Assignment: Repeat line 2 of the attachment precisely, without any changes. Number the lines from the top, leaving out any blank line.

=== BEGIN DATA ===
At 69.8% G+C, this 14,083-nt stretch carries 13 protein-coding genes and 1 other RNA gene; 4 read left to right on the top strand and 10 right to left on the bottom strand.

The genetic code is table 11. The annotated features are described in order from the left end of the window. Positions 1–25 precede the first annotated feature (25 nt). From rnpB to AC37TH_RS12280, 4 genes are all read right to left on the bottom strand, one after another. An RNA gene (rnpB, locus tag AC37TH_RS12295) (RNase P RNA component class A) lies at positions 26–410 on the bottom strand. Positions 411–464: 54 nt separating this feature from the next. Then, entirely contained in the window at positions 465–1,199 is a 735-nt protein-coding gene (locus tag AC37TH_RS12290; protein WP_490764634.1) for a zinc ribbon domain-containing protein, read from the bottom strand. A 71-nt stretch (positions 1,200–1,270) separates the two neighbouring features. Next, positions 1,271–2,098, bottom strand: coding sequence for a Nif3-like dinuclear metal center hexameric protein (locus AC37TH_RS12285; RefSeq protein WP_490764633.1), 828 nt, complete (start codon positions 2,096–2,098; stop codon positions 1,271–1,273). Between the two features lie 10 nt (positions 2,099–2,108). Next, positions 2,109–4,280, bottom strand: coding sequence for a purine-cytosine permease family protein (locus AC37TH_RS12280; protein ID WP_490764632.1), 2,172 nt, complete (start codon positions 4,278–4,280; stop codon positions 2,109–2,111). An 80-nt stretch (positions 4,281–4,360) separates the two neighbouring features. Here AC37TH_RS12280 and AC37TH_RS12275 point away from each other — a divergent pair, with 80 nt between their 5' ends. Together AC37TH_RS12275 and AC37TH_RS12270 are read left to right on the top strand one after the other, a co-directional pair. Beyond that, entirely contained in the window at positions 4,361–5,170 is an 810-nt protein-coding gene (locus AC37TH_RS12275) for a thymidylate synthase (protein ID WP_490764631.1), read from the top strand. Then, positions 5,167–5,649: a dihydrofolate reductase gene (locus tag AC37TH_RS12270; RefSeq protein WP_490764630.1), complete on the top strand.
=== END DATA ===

The genetic code is table 11. The annotated features are described in order from the left end of the window. Positions 1–25 precede the first annotated feature (25 nt). From rnpB to AC37TH_RS12280, 4 genes are all read right to left on the bottom strand, one after another. An RNA gene (rnpB, locus tag AC37TH_RS12295) (RNase P RNA component class A) lies at positions 26–410 on the bottom strand. Positions 411–464: 54 nt separating this feature from the next. Then, entirely contained in the window at positions 465–1,199 is a 735-nt protein-coding gene (locus tag AC37TH_RS12290; protein WP_490764634.1) for a zinc ribbon domain-containing protein, read from the bottom strand. A 71-nt stretch (positions 1,200–1,270) separates the two neighbouring features. Next, positions 1,271–2,098, bottom strand: coding sequence for a Nif3-like dinuclear metal center hexameric protein (locus AC37TH_RS12285; RefSeq protein WP_490764633.1), 828 nt, complete (start codon positions 2,096–2,098; stop codon positions 1,271–1,273). Between the two features lie 10 nt (positions 2,099–2,108). Next, positions 2,109–4,280, bottom strand: coding sequence for a purine-cytosine permease family protein (locus AC37TH_RS12280; protein ID WP_490764632.1), 2,172 nt, complete (start codon positions 4,278–4,280; stop codon positions 2,109–2,111). An 80-nt stretch (positions 4,281–4,360) separates the two neighbouring features. Here AC37TH_RS12280 and AC37TH_RS12275 point away from each other — a divergent pair, with 80 nt between their 5' ends. Together AC37TH_RS12275 and AC37TH_RS12270 are read left to right on the top strand one after the other, a co-directional pair. Beyond that, entirely contained in the window at positions 4,361–5,170 is an 810-nt protein-coding gene (locus AC37TH_RS12275) for a thymidylate synthase (protein ID WP_490764631.1), read from the top strand. Then, positions 5,167–5,649: a dihydrofolate reductase gene (locus tag AC37TH_RS12270; RefSeq protein WP_490764630.1), complete on the top strand.